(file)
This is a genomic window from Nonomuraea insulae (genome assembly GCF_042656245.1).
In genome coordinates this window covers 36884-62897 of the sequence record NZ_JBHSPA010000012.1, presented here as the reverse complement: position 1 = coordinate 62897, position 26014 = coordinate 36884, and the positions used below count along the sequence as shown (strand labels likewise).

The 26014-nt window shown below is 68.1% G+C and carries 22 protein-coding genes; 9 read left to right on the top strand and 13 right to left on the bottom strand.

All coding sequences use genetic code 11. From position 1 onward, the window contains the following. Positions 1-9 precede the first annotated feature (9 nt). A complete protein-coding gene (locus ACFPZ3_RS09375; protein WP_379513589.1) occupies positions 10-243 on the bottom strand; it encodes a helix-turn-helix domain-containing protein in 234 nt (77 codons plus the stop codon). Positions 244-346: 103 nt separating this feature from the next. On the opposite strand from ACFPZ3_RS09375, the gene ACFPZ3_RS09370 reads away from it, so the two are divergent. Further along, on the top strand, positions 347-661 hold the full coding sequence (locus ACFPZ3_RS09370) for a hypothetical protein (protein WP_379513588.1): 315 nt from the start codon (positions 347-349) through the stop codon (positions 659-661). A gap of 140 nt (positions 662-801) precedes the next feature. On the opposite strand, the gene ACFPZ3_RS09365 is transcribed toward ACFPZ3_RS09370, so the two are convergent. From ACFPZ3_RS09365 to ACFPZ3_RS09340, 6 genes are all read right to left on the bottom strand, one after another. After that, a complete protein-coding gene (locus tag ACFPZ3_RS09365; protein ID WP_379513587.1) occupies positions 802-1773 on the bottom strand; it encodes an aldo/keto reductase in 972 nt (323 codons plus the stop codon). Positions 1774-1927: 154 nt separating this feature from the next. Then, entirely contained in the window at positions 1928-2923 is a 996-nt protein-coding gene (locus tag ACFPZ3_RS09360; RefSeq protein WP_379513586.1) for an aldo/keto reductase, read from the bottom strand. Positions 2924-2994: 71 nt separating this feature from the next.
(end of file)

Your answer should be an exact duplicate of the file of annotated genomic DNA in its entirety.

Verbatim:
This is a genomic window from Nonomuraea insulae (genome assembly GCF_042656245.1).
In genome coordinates this window covers 36884-62897 of the sequence record NZ_JBHSPA010000012.1, presented here as the reverse complement: position 1 = coordinate 62897, position 26014 = coordinate 36884, and the positions used below count along the sequence as shown (strand labels likewise).

The 26014-nt window shown below is 68.1% G+C and carries 22 protein-coding genes; 9 read left to right on the top strand and 13 right to left on the bottom strand.

All coding sequences use genetic code 11. From position 1 onward, the window contains the following. Positions 1-9 precede the first annotated feature (9 nt). A complete protein-coding gene (locus ACFPZ3_RS09375; protein WP_379513589.1) occupies positions 10-243 on the bottom strand; it encodes a helix-turn-helix domain-containing protein in 234 nt (77 codons plus the stop codon). Positions 244-346: 103 nt separating this feature from the next. On the opposite strand from ACFPZ3_RS09375, the gene ACFPZ3_RS09370 reads away from it, so the two are divergent. Further along, on the top strand, positions 347-661 hold the full coding sequence (locus ACFPZ3_RS09370) for a hypothetical protein (protein WP_379513588.1): 315 nt from the start codon (positions 347-349) through the stop codon (positions 659-661). A gap of 140 nt (positions 662-801) precedes the next feature. On the opposite strand, the gene ACFPZ3_RS09365 is transcribed toward ACFPZ3_RS09370, so the two are convergent. From ACFPZ3_RS09365 to ACFPZ3_RS09340, 6 genes are all read right to left on the bottom strand, one after another. After that, a complete protein-coding gene (locus tag ACFPZ3_RS09365; protein ID WP_379513587.1) occupies positions 802-1773 on the bottom strand; it encodes an aldo/keto reductase in 972 nt (323 codons plus the stop codon). Positions 1774-1927: 154 nt separating this feature from the next. Then, entirely contained in the window at positions 1928-2923 is a 996-nt protein-coding gene (locus tag ACFPZ3_RS09360; RefSeq protein WP_379513586.1) for an aldo/keto reductase, read from the bottom strand. Positions 2924-2994: 71 nt separating this feature from the next.